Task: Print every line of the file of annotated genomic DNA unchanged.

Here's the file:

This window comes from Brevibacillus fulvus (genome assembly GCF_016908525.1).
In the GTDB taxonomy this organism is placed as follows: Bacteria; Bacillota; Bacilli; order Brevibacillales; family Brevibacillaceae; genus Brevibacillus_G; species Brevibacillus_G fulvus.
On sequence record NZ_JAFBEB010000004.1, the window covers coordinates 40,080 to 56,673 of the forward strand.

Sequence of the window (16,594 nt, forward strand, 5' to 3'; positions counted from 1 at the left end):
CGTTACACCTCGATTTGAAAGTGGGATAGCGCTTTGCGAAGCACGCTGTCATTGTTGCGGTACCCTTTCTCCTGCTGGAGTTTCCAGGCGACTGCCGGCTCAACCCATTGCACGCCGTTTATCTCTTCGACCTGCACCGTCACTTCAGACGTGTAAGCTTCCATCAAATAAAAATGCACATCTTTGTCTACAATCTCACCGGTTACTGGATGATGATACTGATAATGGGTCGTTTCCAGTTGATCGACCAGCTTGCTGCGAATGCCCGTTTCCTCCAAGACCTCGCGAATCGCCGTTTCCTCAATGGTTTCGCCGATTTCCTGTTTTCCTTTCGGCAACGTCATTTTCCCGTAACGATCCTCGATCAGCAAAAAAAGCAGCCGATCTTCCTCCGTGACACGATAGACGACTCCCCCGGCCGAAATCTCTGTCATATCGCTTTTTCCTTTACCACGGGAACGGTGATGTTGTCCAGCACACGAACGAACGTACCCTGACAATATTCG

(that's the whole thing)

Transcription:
This window comes from Brevibacillus fulvus (genome assembly GCF_016908525.1).
In the GTDB taxonomy this organism is placed as follows: Bacteria; Bacillota; Bacilli; order Brevibacillales; family Brevibacillaceae; genus Brevibacillus_G; species Brevibacillus_G fulvus.
On sequence record NZ_JAFBEB010000004.1, the window covers coordinates 40,080 to 56,673 of the forward strand.

Sequence of the window (16,594 nt, forward strand, 5' to 3'; positions counted from 1 at the left end):
CGTTACACCTCGATTTGAAAGTGGGATAGCGCTTTGCGAAGCACGCTGTCATTGTTGCGGTACCCTTTCTCCTGCTGGAGTTTCCAGGCGACTGCCGGCTCAACCCATTGCACGCCGTTTATCTCTTCGACCTGCACCGTCACTTCAGACGTGTAAGCTTCCATCAAATAAAAATGCACATCTTTGTCTACAATCTCACCGGTTACTGGATGATGATACTGATAATGGGTCGTTTCCAGTTGATCGACCAGCTTGCTGCGAATGCCCGTTTCCTCCAAGACCTCGCGAATCGCCGTTTCCTCAATGGTTTCGCCGATTTCCTGTTTTCCTTTCGGCAACGTCATTTTCCCGTAACGATCCTCGATCAGCAAAAAAAGCAGCCGATCTTCCTCCGTGACACGATAGACGACTCCCCCGGCCGAAATCTCTGTCATATCGCTTTTTCCTTTACCACGGGAACGGTGATGTTGTCCAGCACACGAACGAACGTACCCTGACAATATTCG